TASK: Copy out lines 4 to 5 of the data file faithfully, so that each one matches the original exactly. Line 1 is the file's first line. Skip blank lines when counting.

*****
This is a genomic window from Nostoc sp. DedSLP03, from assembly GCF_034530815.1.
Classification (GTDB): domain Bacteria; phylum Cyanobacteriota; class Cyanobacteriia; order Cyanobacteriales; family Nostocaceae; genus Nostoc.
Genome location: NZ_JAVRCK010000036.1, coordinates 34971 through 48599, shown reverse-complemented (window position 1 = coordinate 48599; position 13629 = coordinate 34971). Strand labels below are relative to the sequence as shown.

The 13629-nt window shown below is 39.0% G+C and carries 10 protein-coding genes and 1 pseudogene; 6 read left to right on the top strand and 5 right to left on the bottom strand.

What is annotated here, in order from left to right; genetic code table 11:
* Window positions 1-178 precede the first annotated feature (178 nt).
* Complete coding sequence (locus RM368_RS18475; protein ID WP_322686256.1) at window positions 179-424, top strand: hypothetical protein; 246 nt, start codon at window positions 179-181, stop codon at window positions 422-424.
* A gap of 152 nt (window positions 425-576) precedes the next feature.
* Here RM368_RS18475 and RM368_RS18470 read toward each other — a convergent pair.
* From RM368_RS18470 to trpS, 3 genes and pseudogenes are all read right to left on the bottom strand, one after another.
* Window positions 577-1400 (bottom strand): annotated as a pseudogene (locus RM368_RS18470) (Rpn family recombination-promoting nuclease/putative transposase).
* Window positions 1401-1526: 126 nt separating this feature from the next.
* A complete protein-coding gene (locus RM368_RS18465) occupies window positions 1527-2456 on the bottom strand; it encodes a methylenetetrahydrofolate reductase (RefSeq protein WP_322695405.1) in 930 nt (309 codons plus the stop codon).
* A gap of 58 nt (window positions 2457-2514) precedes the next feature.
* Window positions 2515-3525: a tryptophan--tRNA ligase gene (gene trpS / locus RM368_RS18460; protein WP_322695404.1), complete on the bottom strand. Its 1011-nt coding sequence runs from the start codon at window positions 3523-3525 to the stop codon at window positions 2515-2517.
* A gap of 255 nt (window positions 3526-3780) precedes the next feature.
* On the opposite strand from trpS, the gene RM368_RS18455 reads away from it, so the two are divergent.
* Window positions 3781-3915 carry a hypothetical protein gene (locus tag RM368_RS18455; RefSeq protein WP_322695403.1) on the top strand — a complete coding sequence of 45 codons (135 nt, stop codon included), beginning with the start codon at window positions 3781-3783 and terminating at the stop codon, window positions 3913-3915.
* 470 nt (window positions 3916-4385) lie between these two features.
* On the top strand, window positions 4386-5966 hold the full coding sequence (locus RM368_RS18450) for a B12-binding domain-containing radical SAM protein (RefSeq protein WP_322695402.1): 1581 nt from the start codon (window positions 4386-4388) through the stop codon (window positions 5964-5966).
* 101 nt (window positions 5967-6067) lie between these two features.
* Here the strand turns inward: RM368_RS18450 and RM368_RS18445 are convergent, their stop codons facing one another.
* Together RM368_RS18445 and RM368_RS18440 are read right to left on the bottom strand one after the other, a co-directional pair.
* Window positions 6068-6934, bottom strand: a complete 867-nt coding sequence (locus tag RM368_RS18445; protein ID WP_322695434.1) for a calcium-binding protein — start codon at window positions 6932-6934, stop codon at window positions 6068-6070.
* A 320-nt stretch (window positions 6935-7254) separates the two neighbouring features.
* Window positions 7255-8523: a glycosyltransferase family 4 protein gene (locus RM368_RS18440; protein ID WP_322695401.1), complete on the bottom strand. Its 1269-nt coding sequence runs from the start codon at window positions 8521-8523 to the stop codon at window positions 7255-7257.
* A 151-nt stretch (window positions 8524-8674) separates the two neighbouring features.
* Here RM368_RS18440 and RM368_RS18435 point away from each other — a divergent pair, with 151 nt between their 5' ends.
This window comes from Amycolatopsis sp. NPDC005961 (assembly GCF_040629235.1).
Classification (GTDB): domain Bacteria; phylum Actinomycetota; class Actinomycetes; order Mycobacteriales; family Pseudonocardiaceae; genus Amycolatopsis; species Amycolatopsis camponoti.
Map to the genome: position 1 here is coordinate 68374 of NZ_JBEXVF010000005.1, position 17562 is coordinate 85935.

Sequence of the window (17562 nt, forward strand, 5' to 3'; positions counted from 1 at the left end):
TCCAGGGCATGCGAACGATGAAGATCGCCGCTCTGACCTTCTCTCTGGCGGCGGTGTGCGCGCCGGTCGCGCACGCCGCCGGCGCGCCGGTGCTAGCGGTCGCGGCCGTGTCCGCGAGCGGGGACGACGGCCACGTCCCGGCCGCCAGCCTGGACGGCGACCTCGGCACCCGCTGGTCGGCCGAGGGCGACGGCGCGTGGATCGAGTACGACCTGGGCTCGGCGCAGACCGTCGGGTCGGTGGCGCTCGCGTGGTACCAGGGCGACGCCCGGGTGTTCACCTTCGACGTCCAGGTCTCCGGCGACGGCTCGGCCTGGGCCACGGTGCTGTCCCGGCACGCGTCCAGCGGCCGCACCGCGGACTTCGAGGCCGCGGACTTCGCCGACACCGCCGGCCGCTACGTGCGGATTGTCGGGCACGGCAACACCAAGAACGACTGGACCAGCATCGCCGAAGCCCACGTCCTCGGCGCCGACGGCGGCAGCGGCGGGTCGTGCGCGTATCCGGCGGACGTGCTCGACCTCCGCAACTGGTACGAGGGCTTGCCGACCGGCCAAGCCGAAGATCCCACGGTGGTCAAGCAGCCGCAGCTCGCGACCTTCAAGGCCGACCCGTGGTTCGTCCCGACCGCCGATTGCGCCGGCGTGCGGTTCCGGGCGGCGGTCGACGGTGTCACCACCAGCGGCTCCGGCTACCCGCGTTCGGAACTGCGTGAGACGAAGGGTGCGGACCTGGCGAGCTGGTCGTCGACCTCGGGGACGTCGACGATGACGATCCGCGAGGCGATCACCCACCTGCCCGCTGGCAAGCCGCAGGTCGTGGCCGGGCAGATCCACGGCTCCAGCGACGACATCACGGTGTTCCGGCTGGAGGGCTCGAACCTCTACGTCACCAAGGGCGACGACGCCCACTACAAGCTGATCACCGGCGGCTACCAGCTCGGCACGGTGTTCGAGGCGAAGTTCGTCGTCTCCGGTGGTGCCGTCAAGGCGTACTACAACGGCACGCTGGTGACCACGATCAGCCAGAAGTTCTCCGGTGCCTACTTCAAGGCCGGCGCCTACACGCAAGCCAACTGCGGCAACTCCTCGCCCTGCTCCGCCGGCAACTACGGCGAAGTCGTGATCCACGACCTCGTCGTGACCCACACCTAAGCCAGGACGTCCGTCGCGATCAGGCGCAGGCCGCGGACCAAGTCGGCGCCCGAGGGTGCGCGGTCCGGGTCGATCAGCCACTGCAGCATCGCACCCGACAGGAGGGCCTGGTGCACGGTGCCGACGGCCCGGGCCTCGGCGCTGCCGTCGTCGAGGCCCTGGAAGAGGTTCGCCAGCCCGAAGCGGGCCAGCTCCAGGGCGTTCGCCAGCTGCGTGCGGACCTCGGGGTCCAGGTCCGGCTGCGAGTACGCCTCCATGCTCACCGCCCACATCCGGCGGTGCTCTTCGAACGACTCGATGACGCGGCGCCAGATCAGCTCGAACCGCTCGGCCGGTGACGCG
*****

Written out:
The 13629-nt window shown below is 39.0% G+C and carries 10 protein-coding genes and 1 pseudogene; 6 read left to right on the top strand and 5 right to left on the bottom strand.

What is annotated here, in order from left to right; genetic code table 11: